a. Compliance with rule 9 (c). The judge found that the plaintiffs did not comply with rule 9 (c) (2). Rule 9 (c) (2) requires an appellant in a civil case to take one of two actions within forty days of filing of a notice of appeal: (1) deliver a transcript of the lower court proceedings to the clerk; or (2) file a signed statement certifying that the transcript has been ordered "from the court reporter." In cases where the proceedings have been electronically recorded, there is of course no court reporter. As a result, the plaintiffs argue, the requirement of notifying the clerk that the transcript has been ordered from the court reporter translates into a requirement of notifying the clerk that the cassette has been requested (which the plaintiffs claim they did). This argument is incorrect. In a case where trial proceedings have been electronically recorded, rule 9 (c) (2) "require[s] the [appellant] to deliver either a transcript or a signed statement certifying that the tapes [are] being transcribed, to the clerk or register's office, [no later than] forty days after [the] appeal was filed." Hawkins v. Hawkins, 397 Mass. 401 , 406
(1986). See McCarthy, supra at 198 (in case where proceedings were electronically recorded, plaintiff could not argue that "she delivered a transcript to the [clerk] within forty days after she filed her notice of appeal, or that within that period she delivered to the [clerk] a signed certification that she had ordered a transcript"). The plaintiffs did not certify within forty days that the cassette was being transcribed, nor did they submit the transcript. They did not comply with rule 9 (c).
Under rule 10 (c), failure to comply with rule 9 (c) is a ground for dismissal; however, the judge may not dismiss the case if the appellant cures the defect before the hearing on the motion to dismiss or if the defect was due to excusable neglect.
b. Failure to cure defect. Prior to the hearing on the motion to dismiss, the plaintiffs neither filed the transcript with the clerk nor filed a signed statement certifying that the transcript had been ordered. Therefore, they did not cure their defect within the time allowed by rule 10 (c). [Note 8]
c. Inexcusable neglect. The judge found that the plaintiffs' failure to comply with rule 9 (c) (2) was due to "inexcusable neglect." The plaintiffs challenge this finding, arguing in essence that their neglect was due to the failure on the part of the clerk of court to provide them with the cassette on request. "We have said that an appeal should not be dismissed for failure to follow the rules of appellate procedure if the error was not attributable to the appellant." Hawkins, supra at 408.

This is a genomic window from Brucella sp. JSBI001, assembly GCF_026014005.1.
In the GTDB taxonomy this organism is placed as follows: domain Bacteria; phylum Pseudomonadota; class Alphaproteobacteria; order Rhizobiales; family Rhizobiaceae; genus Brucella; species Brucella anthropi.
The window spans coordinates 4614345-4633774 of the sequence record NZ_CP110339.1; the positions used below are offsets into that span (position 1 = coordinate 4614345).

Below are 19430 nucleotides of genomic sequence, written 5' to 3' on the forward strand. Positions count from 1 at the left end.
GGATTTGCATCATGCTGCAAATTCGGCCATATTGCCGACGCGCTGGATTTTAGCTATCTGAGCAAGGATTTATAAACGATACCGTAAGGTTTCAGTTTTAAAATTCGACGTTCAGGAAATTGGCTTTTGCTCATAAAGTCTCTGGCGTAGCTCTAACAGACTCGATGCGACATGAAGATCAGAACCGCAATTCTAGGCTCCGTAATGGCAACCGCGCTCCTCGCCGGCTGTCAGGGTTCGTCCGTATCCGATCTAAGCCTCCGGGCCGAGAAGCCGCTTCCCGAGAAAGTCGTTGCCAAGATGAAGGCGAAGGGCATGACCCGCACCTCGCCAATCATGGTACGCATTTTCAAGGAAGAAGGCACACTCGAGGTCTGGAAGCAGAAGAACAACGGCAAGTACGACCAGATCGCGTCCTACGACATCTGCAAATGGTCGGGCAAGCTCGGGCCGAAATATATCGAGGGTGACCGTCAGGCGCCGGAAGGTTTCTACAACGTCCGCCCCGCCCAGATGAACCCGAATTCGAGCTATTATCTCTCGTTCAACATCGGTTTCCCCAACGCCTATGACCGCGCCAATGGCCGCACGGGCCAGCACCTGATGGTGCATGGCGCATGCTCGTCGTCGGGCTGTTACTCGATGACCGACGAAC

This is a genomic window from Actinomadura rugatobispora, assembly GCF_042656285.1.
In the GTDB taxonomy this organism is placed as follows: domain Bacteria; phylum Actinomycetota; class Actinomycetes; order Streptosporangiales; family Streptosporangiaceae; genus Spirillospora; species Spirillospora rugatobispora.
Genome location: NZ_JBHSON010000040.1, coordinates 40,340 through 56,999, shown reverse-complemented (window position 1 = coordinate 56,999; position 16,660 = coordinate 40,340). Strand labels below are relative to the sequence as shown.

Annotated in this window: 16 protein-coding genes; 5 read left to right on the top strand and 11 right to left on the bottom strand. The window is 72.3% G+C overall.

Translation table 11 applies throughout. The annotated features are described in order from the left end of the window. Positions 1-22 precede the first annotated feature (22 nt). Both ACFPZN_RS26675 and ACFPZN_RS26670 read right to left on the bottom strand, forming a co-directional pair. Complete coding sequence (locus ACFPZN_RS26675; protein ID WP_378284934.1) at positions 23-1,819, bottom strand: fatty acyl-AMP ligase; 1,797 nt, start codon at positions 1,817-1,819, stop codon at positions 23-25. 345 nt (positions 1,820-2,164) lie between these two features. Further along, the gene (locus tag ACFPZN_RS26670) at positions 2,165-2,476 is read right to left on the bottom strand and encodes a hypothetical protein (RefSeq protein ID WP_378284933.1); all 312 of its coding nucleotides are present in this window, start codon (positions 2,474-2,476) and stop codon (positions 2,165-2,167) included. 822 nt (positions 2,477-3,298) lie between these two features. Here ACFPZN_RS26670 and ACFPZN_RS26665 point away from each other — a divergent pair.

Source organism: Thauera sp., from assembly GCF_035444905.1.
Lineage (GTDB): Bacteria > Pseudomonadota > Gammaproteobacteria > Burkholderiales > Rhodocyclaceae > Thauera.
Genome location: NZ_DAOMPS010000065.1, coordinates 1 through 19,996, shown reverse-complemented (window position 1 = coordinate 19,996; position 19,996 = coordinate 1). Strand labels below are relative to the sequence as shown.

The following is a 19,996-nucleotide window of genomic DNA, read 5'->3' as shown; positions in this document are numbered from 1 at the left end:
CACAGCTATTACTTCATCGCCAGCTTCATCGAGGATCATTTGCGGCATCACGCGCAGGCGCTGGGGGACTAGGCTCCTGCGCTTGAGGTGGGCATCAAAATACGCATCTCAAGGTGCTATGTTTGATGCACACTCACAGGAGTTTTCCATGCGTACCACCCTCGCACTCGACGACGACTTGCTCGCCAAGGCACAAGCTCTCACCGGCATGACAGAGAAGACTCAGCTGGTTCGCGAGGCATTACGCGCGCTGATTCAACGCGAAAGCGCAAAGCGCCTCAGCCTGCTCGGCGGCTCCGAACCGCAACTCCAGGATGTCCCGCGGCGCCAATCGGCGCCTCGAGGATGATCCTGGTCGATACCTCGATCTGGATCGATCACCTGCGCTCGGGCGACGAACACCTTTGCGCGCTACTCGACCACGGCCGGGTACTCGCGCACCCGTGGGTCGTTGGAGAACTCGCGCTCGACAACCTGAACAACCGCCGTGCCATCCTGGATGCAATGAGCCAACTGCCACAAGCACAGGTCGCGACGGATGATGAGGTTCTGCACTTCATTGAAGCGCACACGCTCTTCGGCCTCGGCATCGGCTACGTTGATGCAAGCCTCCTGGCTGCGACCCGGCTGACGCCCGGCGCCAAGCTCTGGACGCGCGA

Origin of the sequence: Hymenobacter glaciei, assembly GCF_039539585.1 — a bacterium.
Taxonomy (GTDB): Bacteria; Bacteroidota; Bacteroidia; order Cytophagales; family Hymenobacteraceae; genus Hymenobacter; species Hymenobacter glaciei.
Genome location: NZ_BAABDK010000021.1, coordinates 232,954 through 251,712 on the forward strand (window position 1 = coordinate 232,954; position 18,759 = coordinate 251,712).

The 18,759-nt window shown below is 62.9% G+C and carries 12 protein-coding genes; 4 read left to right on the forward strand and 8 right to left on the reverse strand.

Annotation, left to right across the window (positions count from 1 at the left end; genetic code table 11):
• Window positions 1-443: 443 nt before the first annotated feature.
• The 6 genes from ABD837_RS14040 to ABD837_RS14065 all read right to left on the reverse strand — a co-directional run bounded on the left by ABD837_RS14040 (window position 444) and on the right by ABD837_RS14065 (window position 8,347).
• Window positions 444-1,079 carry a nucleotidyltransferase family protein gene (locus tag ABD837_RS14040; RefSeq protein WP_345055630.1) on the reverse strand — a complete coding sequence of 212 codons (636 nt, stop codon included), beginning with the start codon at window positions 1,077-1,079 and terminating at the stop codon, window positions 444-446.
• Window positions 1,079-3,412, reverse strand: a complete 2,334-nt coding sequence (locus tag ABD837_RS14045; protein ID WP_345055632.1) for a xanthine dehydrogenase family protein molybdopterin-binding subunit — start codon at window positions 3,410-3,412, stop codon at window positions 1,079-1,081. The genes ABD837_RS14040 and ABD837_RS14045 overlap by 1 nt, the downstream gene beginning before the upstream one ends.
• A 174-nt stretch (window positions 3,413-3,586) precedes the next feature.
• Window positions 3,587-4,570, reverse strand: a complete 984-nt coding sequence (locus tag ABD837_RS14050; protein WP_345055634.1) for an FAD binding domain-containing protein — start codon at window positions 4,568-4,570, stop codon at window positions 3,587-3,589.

We begin with the finding of the judge that the assistant clerk did notify the plaintiffs' counsel's office of the availability of the tape. The plaintiffs contest this finding and argue
that the judge should have conducted an evidentiary hearing rather than rely on the affidavits filed. The judge did not abuse his discretion by relying on the affidavits. The plaintiffs requested an evidentiary hearing only after the judge granted the motion to dismiss, so that issue is not properly raised. There was no clear error in the judge's finding. See Tammaro v. Colarusso, 11 Mass. App. Ct. 44 , 47 (1980). We note that rule 8 (b) (3) (ii) places a responsibility on the clerk to provide the cassette promptly to the appellant. While it might be preferable for the clerk to provide written notice on a standard form, or to make a docket entry that notice has been given, even if we assume that the clerk's office somehow had breached its duty properly to notify the plaintiffs of the cassette's availability, the plaintiffs' neglect would not be excusable. Rule 9 states that its provisions apply regardless of the provisions of other rules. We have repeatedly said that the burden of pursuing an appeal falls on the appellant. As the end of the forty-day period following the filing of an appeal approaches, the appellant has a responsibility to take action designed to have a transcript available. Of course, if the appellant is unable to obtain the cassette from the clerk, any neglect may be excusable, but in this case, the judge found that the cassette was available within the forty-day period and that counsel was so notified.
We conclude by noting that we could reinstate this appeal despite the fact that there was no error below. See Mass. R. A. P. 3 (a), as amended, 378 Mass. 927 (1979). However, as the defendant has been prejudiced by her inability to use her land, as the plaintiffs did not cure their mistakes before the hearing or even begin to provide for a transcription, and as the plaintiffs have provided far too little information for us to determine whether there is any merit to their claim, we shall not invoke our equitable powers. See Hawkins, supra at 409.